Mother Nature gives shout out to 12s in blustery Saturday forecast
SEATTLE -- For all the talk last weekend about how cold it was where the NFL playoff games were held, this weekend the story is going to be the rain and the wind...
At least, in Seattle (and Boston, but who cares about the AFC yet?)
A potent storm system is forecast to bring heavy rains and strong winds to the region -- the rainiest period will be Friday night into Saturday morning although some rain will be around for game time in the afternoon.
But the windiest period is looking like it'll be during the game Saturday afternoon. Yet is Mother Nature giving us a hidden message in the forecast models that perhaps it'll help us out?
Here is the forecast chart for 1pm Saturday -- the start of the game:
It shows a moderately deep low pressure center heading into Vancouver Island with a whole lot of black isobars (denoting pressure) over Washington. The more isobars there are, the stronger the expected winds, as winds are caused by differences in atmospheric pressure.
One of the tricks local meteorologists use to give us a gauge of how strong the winds could be is to count the number of isobars over set distances. One of the most popular is to count the number of isobars between Portland and Bellingham.
Ooooh! Guess how many there are?
That's right: 12. A forecasted Bellingham to Portland pressure gradient of 12 milibars. Maybe it's a sign?
If that verifies, a 12mb gradient isn't too extreme -- that's about on par with our "routine" wind storms that we typically get in the fall and winter that bring steady winds of 20-30 mph and gusts to perhaps 40-45 mph in the central Puget Sound area, and maybe some gusts to 50 along the coast and wind-exposed ares of the North Interior.
So as far as the region is concerned, the wind at this point is not expected to cause many issues (although admittedly, some earlier models had this gradient a little stronger so we'll be watching!) But if you're trying to, say, throw a 40 yard pass or kick a field goal beyond extra point distance, it might be a bit more of a challenge than usual.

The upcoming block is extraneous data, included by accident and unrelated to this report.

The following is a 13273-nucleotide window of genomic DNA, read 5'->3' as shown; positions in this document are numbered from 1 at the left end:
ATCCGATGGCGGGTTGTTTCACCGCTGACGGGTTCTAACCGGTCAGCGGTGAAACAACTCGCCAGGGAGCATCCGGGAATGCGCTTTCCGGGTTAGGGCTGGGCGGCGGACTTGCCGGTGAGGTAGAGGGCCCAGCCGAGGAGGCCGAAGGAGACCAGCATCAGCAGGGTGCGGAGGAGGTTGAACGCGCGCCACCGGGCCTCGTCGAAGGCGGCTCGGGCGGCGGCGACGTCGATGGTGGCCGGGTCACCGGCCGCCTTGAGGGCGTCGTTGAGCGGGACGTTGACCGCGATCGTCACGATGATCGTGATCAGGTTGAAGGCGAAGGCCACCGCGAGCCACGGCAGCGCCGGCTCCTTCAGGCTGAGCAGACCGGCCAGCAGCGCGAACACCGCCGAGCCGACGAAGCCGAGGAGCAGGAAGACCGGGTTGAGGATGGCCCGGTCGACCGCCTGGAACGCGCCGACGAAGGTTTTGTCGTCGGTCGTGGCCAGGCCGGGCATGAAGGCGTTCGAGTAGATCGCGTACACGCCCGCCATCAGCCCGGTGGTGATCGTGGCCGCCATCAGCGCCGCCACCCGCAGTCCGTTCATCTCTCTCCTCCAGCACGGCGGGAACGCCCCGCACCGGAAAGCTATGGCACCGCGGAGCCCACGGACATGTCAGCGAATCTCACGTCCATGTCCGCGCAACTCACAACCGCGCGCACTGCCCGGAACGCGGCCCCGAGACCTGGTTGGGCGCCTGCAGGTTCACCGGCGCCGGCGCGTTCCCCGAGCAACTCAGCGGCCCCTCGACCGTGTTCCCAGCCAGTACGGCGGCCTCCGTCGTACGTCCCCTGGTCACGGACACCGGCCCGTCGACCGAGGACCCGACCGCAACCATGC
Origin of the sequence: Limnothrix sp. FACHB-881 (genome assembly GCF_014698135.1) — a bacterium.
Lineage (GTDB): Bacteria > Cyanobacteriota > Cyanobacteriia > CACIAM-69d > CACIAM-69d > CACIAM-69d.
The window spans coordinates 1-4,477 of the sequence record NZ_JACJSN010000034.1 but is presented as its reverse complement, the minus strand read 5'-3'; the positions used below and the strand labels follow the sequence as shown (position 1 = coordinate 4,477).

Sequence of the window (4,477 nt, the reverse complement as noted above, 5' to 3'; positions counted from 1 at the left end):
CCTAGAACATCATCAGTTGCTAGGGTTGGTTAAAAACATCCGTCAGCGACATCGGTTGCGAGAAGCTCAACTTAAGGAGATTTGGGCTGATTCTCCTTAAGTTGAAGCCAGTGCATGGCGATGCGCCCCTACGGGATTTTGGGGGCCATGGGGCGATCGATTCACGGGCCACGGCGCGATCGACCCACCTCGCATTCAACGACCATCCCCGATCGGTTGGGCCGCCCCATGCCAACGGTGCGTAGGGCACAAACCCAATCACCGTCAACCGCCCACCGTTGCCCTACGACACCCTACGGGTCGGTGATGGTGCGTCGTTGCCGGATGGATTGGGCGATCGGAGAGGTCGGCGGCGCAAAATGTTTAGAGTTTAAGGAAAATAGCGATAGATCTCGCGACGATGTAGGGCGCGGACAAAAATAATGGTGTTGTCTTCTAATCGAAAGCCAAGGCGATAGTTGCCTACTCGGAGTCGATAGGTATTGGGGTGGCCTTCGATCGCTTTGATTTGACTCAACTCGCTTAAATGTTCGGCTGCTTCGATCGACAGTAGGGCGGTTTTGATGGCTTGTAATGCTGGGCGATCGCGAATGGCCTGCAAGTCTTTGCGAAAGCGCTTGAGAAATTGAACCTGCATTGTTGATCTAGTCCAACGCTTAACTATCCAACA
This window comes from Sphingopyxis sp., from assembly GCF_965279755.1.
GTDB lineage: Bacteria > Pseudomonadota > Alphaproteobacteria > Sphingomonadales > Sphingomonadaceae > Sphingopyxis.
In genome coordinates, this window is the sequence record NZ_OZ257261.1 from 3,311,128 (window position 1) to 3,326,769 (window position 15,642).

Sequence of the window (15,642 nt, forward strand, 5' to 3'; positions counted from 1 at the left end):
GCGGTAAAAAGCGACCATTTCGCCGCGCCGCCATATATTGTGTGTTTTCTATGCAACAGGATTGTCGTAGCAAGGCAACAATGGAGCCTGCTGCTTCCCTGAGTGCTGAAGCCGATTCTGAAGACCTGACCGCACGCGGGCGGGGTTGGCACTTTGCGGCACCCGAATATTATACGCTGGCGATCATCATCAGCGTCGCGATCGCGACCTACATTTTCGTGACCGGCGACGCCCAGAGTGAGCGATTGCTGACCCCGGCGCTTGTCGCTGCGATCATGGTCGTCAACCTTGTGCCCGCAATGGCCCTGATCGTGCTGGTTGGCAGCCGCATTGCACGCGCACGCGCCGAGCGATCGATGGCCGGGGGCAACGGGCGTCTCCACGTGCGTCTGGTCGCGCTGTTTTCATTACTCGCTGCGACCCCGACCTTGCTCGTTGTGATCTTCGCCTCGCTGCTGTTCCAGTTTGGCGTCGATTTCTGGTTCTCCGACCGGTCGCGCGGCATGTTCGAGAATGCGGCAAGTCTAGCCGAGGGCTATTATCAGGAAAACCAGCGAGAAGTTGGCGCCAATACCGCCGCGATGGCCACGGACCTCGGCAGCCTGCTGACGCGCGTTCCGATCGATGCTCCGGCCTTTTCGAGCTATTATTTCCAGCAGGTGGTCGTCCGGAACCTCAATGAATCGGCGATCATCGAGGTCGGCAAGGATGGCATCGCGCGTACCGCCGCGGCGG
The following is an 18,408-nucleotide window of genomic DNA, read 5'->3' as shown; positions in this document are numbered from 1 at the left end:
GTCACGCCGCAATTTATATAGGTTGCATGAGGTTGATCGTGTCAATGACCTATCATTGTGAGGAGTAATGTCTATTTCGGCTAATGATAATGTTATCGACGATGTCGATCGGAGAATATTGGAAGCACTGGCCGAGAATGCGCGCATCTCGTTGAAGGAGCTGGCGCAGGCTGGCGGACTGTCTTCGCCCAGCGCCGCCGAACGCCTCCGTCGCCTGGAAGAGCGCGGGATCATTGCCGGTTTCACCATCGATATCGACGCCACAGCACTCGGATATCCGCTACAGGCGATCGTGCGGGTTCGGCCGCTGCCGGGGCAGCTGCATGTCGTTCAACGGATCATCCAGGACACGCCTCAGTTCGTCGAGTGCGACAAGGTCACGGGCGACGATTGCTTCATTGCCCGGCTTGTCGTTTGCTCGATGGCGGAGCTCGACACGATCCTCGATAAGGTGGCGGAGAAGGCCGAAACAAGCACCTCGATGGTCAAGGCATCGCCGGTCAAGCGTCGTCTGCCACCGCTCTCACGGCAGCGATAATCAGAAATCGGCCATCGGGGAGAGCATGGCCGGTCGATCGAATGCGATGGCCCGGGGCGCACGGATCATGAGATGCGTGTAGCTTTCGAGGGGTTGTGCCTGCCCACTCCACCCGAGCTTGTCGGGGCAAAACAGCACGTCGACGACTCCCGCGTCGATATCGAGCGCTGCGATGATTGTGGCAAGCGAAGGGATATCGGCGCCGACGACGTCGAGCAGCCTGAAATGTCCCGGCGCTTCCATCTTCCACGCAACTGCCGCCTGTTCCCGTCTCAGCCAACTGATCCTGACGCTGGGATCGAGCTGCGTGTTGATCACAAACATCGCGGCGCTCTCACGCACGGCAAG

I'll be interested to see if perhaps the wind changes the strategy of the game and maybe whoever wins the coin toss will elect to choose the direction of play instead of taking possession to make sure you have a tail wind in the all important 4th quarter.
There have been windy Seahawks home games before -- most notably a game against the 49ers in the hours before the great Hanukah Eve wind storm of December 2006. Winds gusted as high as 44 mph at nearby Boeing Field during the game. There was only one field goal kicked -- a 39-yarder -- so it's possible to do. (Just don't ask how the game turned out). The second windiest game was also against the 49ers in 2003 with a gust to 33 mph. That game featured 6 made field goals.
As for rain, while the heaviest rains look to be relegated to the hours before the game starts (beware, tailgaters!) it still looks like it'll be raining during the game itself, just not quite as heavily.
The map below shows expected rain accumulation between 1-4 p.m. Saturday, so forecast models predict about 0.10-0.15 inches of rain around the stadium during the game (legend is on the right -- take those numbers and divide by 100 to get expected rain).
That's slightly less rain that fell during the San Francisco (0.17") and Jacksonville (0.19") games earlier this year. But overall, models predict between 1.00-2.50 inches of rain in the greater Puget Sound area for the 24 hour period from 4pm Friday through 4pm Saturday so keep in mind your seats will be wet, and there will be lots of standing water around the stadium.
But even with the expected rain and wind, I certainly don't expect the 12th Man's spirits to be dampened. And we've got Mother Nature on our side, right?
P.S. Another New Sign!
Mother Nature brought another new signal Friday that maybe she'll help the Seahawks out. Check out this actual satellite image from midday Friday -- looks like the storm has the shape of a Seahawk! (in the upper left corner of the storm there?)